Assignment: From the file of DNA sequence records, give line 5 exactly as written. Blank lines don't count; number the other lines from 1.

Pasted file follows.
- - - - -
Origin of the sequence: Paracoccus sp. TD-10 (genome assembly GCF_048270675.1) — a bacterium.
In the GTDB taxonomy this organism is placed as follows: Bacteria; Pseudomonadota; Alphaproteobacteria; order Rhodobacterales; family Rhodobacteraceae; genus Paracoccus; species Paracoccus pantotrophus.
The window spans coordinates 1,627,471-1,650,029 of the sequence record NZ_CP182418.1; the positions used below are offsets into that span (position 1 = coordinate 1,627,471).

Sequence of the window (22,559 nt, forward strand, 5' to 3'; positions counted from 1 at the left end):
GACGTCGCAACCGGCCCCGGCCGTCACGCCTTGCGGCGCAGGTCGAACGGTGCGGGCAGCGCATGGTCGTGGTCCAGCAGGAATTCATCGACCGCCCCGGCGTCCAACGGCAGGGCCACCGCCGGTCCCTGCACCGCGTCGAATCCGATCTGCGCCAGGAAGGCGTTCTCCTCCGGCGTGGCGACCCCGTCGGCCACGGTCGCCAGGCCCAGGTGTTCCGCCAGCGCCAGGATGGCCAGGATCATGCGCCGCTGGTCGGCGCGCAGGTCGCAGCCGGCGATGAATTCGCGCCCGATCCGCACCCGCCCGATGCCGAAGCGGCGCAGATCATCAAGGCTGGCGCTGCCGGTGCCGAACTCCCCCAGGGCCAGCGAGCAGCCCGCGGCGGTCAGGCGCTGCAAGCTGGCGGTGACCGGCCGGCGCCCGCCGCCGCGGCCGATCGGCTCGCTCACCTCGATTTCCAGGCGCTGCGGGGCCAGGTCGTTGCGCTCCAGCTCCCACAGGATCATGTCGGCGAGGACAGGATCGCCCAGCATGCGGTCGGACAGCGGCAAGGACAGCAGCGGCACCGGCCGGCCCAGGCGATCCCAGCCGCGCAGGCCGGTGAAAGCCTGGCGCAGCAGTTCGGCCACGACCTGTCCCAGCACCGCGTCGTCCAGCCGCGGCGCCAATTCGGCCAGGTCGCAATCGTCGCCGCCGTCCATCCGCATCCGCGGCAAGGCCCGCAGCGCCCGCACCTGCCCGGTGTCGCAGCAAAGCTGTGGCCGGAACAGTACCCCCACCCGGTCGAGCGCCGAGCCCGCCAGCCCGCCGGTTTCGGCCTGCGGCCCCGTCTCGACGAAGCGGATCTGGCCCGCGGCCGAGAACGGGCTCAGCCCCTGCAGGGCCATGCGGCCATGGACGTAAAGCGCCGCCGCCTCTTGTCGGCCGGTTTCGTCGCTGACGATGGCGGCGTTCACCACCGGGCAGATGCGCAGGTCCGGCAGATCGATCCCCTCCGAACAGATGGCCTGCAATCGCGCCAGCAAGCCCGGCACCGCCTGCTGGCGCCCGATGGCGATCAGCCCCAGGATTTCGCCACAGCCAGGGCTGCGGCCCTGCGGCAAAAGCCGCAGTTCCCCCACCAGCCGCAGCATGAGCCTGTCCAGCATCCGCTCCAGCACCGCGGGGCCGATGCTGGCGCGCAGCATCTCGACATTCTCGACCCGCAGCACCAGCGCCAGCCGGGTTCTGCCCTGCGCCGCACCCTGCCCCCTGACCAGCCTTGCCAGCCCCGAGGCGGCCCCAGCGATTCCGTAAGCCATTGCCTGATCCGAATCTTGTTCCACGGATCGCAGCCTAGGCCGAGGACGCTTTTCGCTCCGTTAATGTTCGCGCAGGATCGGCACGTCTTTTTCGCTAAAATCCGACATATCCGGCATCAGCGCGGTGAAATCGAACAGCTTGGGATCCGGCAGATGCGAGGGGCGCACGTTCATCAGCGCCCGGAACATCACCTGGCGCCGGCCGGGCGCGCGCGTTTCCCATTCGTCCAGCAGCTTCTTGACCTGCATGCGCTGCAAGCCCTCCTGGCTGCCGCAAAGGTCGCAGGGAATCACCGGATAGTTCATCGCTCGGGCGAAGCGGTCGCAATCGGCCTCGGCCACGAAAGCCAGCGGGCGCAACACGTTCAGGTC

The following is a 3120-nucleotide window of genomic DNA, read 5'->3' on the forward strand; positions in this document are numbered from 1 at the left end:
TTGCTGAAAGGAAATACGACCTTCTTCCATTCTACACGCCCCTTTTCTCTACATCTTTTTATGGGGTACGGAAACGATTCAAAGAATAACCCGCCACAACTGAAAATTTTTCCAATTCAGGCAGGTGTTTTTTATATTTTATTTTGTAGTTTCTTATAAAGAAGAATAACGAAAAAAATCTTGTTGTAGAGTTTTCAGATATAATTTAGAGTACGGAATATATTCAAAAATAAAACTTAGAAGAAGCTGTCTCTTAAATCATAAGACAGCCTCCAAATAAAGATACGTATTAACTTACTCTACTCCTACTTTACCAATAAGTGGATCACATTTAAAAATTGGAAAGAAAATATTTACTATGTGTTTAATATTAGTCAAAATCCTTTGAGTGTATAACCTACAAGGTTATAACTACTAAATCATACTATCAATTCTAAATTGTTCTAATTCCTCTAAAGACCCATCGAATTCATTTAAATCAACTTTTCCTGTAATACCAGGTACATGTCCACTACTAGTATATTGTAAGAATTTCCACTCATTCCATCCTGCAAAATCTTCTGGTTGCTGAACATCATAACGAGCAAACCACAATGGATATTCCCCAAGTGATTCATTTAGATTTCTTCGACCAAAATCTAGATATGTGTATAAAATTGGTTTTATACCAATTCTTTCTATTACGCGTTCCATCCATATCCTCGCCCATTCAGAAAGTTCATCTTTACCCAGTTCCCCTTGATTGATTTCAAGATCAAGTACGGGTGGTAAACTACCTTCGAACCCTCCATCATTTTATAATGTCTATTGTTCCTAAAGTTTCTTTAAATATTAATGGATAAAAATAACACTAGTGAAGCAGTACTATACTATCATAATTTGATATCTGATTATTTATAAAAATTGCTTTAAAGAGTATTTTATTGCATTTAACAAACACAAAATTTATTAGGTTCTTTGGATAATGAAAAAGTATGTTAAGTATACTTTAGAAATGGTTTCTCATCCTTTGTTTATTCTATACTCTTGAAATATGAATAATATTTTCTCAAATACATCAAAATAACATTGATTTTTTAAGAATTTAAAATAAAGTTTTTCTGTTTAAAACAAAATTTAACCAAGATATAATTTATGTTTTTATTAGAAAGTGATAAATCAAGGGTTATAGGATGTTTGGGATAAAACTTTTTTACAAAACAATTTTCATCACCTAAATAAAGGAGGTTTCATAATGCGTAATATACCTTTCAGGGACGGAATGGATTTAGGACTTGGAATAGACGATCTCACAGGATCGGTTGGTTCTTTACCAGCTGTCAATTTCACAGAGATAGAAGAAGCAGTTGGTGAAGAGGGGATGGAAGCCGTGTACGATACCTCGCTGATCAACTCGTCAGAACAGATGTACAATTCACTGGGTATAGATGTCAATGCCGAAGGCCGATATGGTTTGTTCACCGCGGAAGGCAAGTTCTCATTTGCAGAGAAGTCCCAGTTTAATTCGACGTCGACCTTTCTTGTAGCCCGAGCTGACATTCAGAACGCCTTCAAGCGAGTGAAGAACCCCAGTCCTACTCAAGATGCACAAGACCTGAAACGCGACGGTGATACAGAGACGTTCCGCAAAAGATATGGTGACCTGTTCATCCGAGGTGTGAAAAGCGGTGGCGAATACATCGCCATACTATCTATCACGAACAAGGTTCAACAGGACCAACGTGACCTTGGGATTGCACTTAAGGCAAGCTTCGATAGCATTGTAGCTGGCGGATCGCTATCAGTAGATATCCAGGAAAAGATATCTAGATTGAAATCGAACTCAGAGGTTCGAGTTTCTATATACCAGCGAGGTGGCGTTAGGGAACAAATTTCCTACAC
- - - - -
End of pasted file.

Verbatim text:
GACGTCGCAACCGGCCCCGGCCGTCACGCCTTGCGGCGCAGGTCGAACGGTGCGGGCAGCGCATGGTCGTGGTCCAGCAGGAATTCATCGACCGCCCCGGCGTCCAACGGCAGGGCCACCGCCGGTCCCTGCACCGCGTCGAATCCGATCTGCGCCAGGAAGGCGTTCTCCTCCGGCGTGGCGACCCCGTCGGCCACGGTCGCCAGGCCCAGGTGTTCCGCCAGCGCCAGGATGGCCAGGATCATGCGCCGCTGGTCGGCGCGCAGGTCGCAGCCGGCGATGAATTCGCGCCCGATCCGCACCCGCCCGATGCCGAAGCGGCGCAGATCATCAAGGCTGGCGCTGCCGGTGCCGAACTCCCCCAGGGCCAGCGAGCAGCCCGCGGCGGTCAGGCGCTGCAAGCTGGCGGTGACCGGCCGGCGCCCGCCGCCGCGGCCGATCGGCTCGCTCACCTCGATTTCCAGGCGCTGCGGGGCCAGGTCGTTGCGCTCCAGCTCCCACAGGATCATGTCGGCGAGGACAGGATCGCCCAGCATGCGGTCGGACAGCGGCAAGGACAGCAGCGGCACCGGCCGGCCCAGGCGATCCCAGCCGCGCAGGCCGGTGAAAGCCTGGCGCAGCAGTTCGGCCACGACCTGTCCCAGCACCGCGTCGTCCAGCCGCGGCGCCAATTCGGCCAGGTCGCAATCGTCGCCGCCGTCCATCCGCATCCGCGGCAAGGCCCGCAGCGCCCGCACCTGCCCGGTGTCGCAGCAAAGCTGTGGCCGGAACAGTACCCCCACCCGGTCGAGCGCCGAGCCCGCCAGCCCGCCGGTTTCGGCCTGCGGCCCCGTCTCGACGAAGCGGATCTGGCCCGCGGCCGAGAACGGGCTCAGCCCCTGCAGGGCCATGCGGCCATGGACGTAAAGCGCCGCCGCCTCTTGTCGGCCGGTTTCGTCGCTGACGATGGCGGCGTTCACCACCGGGCAGATGCGCAGGTCCGGCAGATCGATCCCCTCCGAACAGATGGCCTGCAATCGCGCCAGCAAGCCCGGCACCGCCTGCTGGCGCCCGATGGCGATCAGCCCCAGGATTTCGCCACAGCCAGGGCTGCGGCCCTGCGGCAAAAGCCGCAGTTCCCCCACCAGCCGCAGCATGAGCCTGTCCAGCATCCGCTCCAGCACCGCGGGGCCGATGCTGGCGCGCAGCATCTCGACATTCTCGACCCGCAGCACCAGCGCCAGCCGGGTTCTGCCCTGCGCCGCACCCTGCCCCCTGACCAGCCTTGCCAGCCCCGAGGCGGCCCCAGCGATTCCGTAAGCCATTGCCTGATCCGAATCTTGTTCCACGGATCGCAGCCTAGGCCGAGGACGCTTTTCGCTCCGTTAATGTTCGCGCAGGATCGGCACGTCTTTTTCGCTAAAATCCGACATATCCGGCATCAGCGCGGTGAAATCGAACAGCTTGGGATCCGGCAGATGCGAGGGGCGCACGTTCATCAGCGCCCGGAACATCACCTGGCGCCGGCCGGGCGCGCGCGTTTCCCATTCGTCCAGCAGCTTCTTGACCTGCATGCGCTGCAAGCCCTCCTGGCTGCCGCAAAGGTCGCAGGGAATCACCGGATAGTTCATCGCTCGGGCGAAGCGGTCGCAATCGGCCTCGGCCACGAAAGCCAGCGGGCGCAACACGTTCAGGTC